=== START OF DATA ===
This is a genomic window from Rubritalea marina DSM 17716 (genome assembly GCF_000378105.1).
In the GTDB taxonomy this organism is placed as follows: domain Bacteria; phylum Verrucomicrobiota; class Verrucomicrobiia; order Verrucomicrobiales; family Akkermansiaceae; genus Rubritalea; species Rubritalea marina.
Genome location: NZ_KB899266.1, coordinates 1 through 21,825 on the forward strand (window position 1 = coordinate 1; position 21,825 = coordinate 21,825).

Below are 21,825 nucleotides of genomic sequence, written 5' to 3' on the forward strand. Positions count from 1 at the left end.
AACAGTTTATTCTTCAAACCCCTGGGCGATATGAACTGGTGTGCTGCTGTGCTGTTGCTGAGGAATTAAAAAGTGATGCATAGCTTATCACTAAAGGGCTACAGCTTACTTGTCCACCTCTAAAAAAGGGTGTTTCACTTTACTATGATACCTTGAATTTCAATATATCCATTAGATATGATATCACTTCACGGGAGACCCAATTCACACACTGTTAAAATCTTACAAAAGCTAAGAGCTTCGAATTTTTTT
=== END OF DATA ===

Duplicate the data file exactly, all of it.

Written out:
This is a genomic window from Rubritalea marina DSM 17716 (genome assembly GCF_000378105.1).
In the GTDB taxonomy this organism is placed as follows: domain Bacteria; phylum Verrucomicrobiota; class Verrucomicrobiia; order Verrucomicrobiales; family Akkermansiaceae; genus Rubritalea; species Rubritalea marina.
Genome location: NZ_KB899266.1, coordinates 1 through 21,825 on the forward strand (window position 1 = coordinate 1; position 21,825 = coordinate 21,825).

Below are 21,825 nucleotides of genomic sequence, written 5' to 3' on the forward strand. Positions count from 1 at the left end.
AACAGTTTATTCTTCAAACCCCTGGGCGATATGAACTGGTGTGCTGCTGTGCTGTTGCTGAGGAATTAAAAAGTGATGCATAGCTTATCACTAAAGGGCTACAGCTTACTTGTCCACCTCTAAAAAAGGGTGTTTCACTTTACTATGATACCTTGAATTTCAATATATCCATTAGATATGATATCACTTCACGGGAGACCCAATTCACACACTGTTAAAATCTTACAAAAGCTAAGAGCTTCGAATTTTTTT